Cute, innocent looking, but oh so evil.


All in all, this game is well worth playing in my expert opinion. It controls well, is fun to play thanks to the inventive balloon mechanics, has a lot of replay value in spite of a few throw-your-controller moments, and the game just honestly exudes fun. From the gameplay, to the level design, right down to the carnival-like minigame between stages that allows you to throw balloons at targets to gain back health, 1up, etc. Plus, as I've already mentioned, the bad guy's name is NIGHT MAYOR, and that right there should be worth the price of admission. The game actually turned into a series, but the SNES and PS1 entries, for instance, were weird "always moving" games that saw Kid on a rolling ball, rolling and dodging through levels. None of them showed the same cool gameplay mechanics or sense of fun-ness the original had, so in my personal view they're really not all that worth checking out.

But do yourself a favor, and get your hands on a cart of the NES original if you can, or find "other" means to play it if you have to, but play it. Or else the Night Mayor will give you.......unpleasant dreams!

Friday, April 5, 2013

Silver Screen Stories: The 27th Day

You just don't see awesome hand drawn movie art like this anymore....


Much like the countless classic video games that most people have likely never heard of, so too exist countless classic movies, many of which are truly great, that people aren't but should be made aware of. So naturally I'll be taking it upon myself to turn you all onto those over time as well. One such movie is a fairly obscure number called "The 27th Day". One of many classic films that I unfortunately never saw growing up and knew nothing about until well into my adulthood, I had the distinct pleasure of learning about this little gem through the wonders of Turner Classic Movies (THE best channel on television). While I tend to get enjoyment out of most classic horror, fantasy or science fiction movies, there are some that rise above the cliches and tropes of their genres, and genuinely surprise you with depth and substance.


Ominous title. Misleading (but awesome) movie poster. What's going on here?


Released in 1957 (a VERY popular year for sci fi films), "The 27th Day" was the creation of one John Mantley, most famous for his work with the classic television show "Gunsmoke", who wrote both the original story it was based on, as well as the screenplay adaptation. It was produced, in a rare instance back in those days, by a woman, Helen Ainsworth, an actress who also acted as an agent and produced several films, and it was directed by William Asher. The movie stars Gene Barry (from the 1953 War of the Worlds), Valerie French and Arnold Moss.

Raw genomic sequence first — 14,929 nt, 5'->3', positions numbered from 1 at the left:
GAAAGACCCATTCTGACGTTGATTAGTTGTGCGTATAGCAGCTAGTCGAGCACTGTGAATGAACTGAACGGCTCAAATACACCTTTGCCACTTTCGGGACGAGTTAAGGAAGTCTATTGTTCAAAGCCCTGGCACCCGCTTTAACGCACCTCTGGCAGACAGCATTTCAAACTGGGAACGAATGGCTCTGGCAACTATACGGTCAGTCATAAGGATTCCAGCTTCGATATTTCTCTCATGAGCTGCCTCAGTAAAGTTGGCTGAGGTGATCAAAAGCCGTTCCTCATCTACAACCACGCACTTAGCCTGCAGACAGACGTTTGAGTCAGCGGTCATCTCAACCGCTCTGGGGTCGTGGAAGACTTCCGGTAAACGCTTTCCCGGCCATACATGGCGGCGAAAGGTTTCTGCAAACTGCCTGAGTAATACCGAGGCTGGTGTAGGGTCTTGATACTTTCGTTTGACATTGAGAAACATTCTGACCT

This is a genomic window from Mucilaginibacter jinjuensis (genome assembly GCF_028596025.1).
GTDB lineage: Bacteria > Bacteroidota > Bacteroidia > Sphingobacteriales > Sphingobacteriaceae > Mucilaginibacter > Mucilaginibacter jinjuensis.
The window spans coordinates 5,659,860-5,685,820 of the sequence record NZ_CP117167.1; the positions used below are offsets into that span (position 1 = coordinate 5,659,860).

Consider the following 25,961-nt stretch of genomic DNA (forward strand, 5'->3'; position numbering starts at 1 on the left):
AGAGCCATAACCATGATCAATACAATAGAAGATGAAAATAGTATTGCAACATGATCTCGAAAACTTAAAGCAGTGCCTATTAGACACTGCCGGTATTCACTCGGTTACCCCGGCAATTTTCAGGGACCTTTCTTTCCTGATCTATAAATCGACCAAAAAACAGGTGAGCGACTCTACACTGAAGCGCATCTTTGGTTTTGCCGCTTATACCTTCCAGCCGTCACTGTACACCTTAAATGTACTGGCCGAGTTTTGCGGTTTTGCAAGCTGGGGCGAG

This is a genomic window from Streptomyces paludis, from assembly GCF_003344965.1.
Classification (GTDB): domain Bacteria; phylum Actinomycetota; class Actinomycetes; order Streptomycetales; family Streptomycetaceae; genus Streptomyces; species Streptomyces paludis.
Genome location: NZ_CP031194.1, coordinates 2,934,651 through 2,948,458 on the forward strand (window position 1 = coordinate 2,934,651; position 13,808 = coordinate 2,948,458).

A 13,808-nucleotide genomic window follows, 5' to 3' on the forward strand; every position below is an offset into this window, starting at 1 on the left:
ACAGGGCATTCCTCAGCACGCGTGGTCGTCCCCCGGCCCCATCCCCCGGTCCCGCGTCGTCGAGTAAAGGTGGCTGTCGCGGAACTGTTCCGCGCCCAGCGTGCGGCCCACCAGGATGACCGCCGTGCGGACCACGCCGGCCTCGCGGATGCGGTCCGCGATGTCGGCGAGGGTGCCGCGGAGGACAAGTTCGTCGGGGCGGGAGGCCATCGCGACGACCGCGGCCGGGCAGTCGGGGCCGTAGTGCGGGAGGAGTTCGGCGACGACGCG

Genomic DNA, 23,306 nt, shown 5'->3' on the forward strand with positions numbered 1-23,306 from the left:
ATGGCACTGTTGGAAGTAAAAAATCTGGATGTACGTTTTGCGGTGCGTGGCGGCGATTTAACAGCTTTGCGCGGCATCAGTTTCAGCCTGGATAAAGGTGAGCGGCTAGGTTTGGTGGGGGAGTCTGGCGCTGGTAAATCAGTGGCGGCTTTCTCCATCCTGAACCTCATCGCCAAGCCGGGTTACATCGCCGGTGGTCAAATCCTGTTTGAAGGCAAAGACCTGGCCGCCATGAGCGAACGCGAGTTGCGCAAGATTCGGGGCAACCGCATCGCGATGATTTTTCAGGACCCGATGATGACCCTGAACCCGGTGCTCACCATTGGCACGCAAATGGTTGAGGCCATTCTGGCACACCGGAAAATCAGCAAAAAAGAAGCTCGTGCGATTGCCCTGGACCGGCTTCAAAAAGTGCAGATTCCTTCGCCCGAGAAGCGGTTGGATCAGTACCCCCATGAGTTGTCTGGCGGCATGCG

In a nutshell, the story starts with 5 citizens of the world, an American reporter (Barry), an English woman (French), a Chinese peasant, a German physicist, and a Russian solider, being suddenly taken from their daily lives and placed aboard an alien spacecraft. There they are met by a mysterious stranger (Moss), who refers to himself only as "The Alien", who proceeds to present them with a fantastic story, and an even more fantastic and unbelievable opportunity. "The Alien" represents a race whose planet's sun is soon to go nova, and thus they must find a new world to inhabit very soon. They have chosen Earth, but their strict moral code does not allow them to simply move in and kill the humans, so instead they have devised a plan. They will give each of the 5 citizens a box, that only their brainwaves can open, and in each box is contained 3 small capsules, which individually have enough power to wipe out every human life within a 3000 mile radius. The catch is, that while they fully expect, given what they've seen of human history, that the humans will use the capsules to destroy each other, thus leaving the Earth open for new tenants, the humans also have the choice to NOT use such power, in which case after 27 days the capsules will become inert and useless, forcing the Aliens to find someplace else to move to.


"All the power in the world. What would you do with it?"


Sufficed to say, not exactly the setup that the movie poster implies, is it? Alien Invasion movies were big hits in the 1950s, so the studio (in this case Columbia Pictures) obviously thought they'd make more money promoting it as such. Kind of like "The Day the Earth Stood Still", I assume. While this film had a very small budget (the flying saucer clip is taken right out of "Earth vs. The Flying Saucers"), it makes up for it in good plot, good acting, and a nice sense of human drama. The 5 humans are of course set back in their home countries, with 27 days to play out whether or not humanity will use these weapons of destruction. Not to spoil too much, but the women in this story turn out to make the right decision before anyone, as Evelyn (the Englishwoman) throws her box in the English Channel immediately upon arrival back to Earth, and Su Tan (the Chinese peasant girl) chooses to kill herself instead of allowing anyone to get their hands on her capsules. That of course leaves the three men still in possession of theirs, and thus the movie goes. The film is surprising, again for it's time (considering McCarthyist bullshit of the day, the Cold War, etc.), in that it depicts the Russian and Chinese characters as having just as much moral fiber and humanity as thier "Western" counterparts, with Su Tan dramatically taking her own life to avert destruction, and Communist Russian soldier Ivan Godofsky bravely refusing to tell his superiors about the weapon.

To make matters worse, "The Alien" soon announces to the entire world not only that the capsules exist and what they can do, but even points out exactly who has them. Godofsky's superiors torture him and eventually get him to open his box, while the American Johnathan Clark and the German scientist Klaus Bechner are persuaded to work with the American government to try and prevent the Russians' inevitable attack. So the story goes, and while I don't want to spoil the ending, I will just say that all in all it's a very compelling and brilliantly executed film.

I would highly suggest anyone to watch it, whether they're a fan of classic science fiction or not. It's a great movie, and one of the rare ones that is not only entertaining but makes you think. So if you can, find a way to watch it, and enjoy!